by Simone Tharkur.
Touch free, hygienic, and completely free, hydration stations are winning over the pallets and pockets of college students nationwide. “I think it’s a great deviation from fountain water. The water’s fresh and I like the way it tastes,” says Paul Dedewo, a MCA major at CCNY.
Like Dedewo, both students and faculty have given the stamp of approval to the new technology.
CCNY was one of the first colleges to employ the hydration station and has installed three throughout campus. The first station popped up in the Marshak building over a year ago, followed by one in the North Academic Center (NAC) and finally the Steinman building. Elkay Manufacturers, who’ve designed their own version of the hydration station, reports that over 150 colleges and universities have followed the trend.
So what’s the big deal?
Hydration stations are sweeping the nations because of its long list of benefits. Each station is touch free, sensor activated, eco-friendly, healthy, and convenient – not to mention easy to use and FREE. The hydration stations have the ability to “reduce the consumption of as many as 36,000 16.9oz. bottles a year,” note company documents. This is important for the U.S. which uses over 30 billion single-use water bottles a year, of which less than 35 percent are recycled.
Students around CCNY find their own reasons to appreciate hydration stations. “Regular water fountains are dirty. You can find gum and spit in them, but the hydration stations are a lot more hygienic and keep toxins out,” says Eric Persaud, a senior and geology major at CCNY. “It’s also good for students on a tight budget that can bring bottles from home and refill it. It saves money.”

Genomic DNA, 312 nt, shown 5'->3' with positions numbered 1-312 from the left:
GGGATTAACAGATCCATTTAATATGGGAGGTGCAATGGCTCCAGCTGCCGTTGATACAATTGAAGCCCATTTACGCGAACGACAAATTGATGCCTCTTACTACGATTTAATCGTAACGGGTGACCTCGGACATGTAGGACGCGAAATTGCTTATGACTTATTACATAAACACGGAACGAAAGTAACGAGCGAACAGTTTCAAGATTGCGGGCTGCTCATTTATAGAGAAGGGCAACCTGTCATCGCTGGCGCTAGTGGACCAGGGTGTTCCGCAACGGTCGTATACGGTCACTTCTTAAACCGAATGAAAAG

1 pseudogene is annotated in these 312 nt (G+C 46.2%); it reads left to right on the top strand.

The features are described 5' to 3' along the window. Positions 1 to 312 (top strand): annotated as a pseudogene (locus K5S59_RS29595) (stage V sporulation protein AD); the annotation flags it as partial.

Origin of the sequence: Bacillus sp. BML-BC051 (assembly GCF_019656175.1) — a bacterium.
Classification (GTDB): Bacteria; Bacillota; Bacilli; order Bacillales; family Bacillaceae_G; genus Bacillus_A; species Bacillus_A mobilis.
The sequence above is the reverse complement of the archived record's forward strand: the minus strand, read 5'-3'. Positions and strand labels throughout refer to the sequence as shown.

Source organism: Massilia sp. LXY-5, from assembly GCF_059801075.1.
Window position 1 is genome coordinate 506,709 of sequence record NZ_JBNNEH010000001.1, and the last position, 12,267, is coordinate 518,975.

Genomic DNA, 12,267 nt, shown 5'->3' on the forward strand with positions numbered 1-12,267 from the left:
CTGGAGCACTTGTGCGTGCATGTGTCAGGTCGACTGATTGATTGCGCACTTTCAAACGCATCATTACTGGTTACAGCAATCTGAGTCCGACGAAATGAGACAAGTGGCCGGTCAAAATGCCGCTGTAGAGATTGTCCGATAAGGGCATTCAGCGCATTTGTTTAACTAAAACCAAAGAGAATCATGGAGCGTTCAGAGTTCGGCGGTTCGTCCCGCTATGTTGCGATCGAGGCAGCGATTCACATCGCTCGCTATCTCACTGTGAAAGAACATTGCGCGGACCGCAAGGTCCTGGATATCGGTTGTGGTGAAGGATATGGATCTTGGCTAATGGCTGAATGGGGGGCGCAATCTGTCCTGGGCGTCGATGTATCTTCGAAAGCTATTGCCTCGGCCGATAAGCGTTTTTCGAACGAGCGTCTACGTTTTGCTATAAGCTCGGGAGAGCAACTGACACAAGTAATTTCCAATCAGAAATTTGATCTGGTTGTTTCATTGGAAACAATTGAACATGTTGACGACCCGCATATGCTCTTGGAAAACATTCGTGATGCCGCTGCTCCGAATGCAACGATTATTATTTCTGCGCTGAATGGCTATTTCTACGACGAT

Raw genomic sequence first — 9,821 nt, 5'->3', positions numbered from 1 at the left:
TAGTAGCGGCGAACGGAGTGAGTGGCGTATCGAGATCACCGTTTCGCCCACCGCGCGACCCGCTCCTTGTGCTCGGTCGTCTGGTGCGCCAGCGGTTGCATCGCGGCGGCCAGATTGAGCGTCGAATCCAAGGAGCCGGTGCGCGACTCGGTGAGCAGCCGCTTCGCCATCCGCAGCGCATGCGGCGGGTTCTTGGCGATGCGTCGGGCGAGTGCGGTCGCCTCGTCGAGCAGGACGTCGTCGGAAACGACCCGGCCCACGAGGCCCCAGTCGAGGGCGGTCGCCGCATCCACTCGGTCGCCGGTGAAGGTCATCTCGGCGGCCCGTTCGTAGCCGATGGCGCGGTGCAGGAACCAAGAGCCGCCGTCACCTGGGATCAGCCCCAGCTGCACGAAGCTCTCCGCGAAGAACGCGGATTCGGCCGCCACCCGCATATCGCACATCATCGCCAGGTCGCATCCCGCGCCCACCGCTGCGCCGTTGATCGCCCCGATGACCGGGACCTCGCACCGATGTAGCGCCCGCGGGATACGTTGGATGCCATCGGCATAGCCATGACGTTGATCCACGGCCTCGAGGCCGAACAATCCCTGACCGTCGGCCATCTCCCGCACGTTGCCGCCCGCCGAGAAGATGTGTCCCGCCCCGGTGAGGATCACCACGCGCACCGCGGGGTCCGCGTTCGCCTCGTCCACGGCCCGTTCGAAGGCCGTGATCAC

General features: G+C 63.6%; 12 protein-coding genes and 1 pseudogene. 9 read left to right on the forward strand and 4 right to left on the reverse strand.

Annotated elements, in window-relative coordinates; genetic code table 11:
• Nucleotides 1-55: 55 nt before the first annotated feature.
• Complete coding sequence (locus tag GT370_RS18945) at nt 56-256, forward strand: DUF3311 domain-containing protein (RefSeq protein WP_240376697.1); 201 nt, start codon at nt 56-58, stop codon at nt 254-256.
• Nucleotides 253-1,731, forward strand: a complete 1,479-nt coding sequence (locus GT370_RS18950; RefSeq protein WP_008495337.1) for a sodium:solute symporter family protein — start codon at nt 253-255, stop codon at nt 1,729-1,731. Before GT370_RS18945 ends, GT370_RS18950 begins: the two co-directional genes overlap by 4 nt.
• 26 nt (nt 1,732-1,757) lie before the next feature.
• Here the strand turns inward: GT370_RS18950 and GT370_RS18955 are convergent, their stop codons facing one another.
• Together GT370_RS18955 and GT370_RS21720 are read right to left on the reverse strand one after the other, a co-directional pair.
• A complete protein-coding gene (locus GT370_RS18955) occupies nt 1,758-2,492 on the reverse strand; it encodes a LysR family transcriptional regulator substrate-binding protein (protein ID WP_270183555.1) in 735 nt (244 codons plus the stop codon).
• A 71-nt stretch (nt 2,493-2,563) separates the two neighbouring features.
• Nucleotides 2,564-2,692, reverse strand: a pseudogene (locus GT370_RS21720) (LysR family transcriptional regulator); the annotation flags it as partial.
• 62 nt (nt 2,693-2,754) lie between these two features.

Experts such as Cheila Benavides, the sustainability coordinator and environmental analyst for CCNY, agree with Persaud. Benavides played a crucial role in getting the hydration stations on campus. “Although the DEP (Department of Environmental Protection) tests our drinking water over 900 times a day to make sure it’s safe, we took an extra step and decided that we needed to add another filter which would eliminate the possibilities of bacteria and chemicals,” says the expert.
Benavides says she is happy to take part in CCNY’s sustainability commitment to stay green and adds that although there are only three stations on campus, “We have more ready and hope to install them soon, but there’s a lot of engineering behind it.”
Avid water drinkers at CCNY enjoy the perks of the hydration stations but don’t deny their faults. “I like the idea of hydration stations better than regular fountain water; it’s very clean and the water is cold all the time, but the lines to fill up can be long,” says Dalliana Toussaint, a CCNY English major. “The water pressure is not always consistent and should be serviced more frequently. Other than that it’s good.”
Minor glitches aside, students are happy to have them. Donika Rexhepi, a senior at CCNY, confesses, “it makes it hard to go back to regular water.”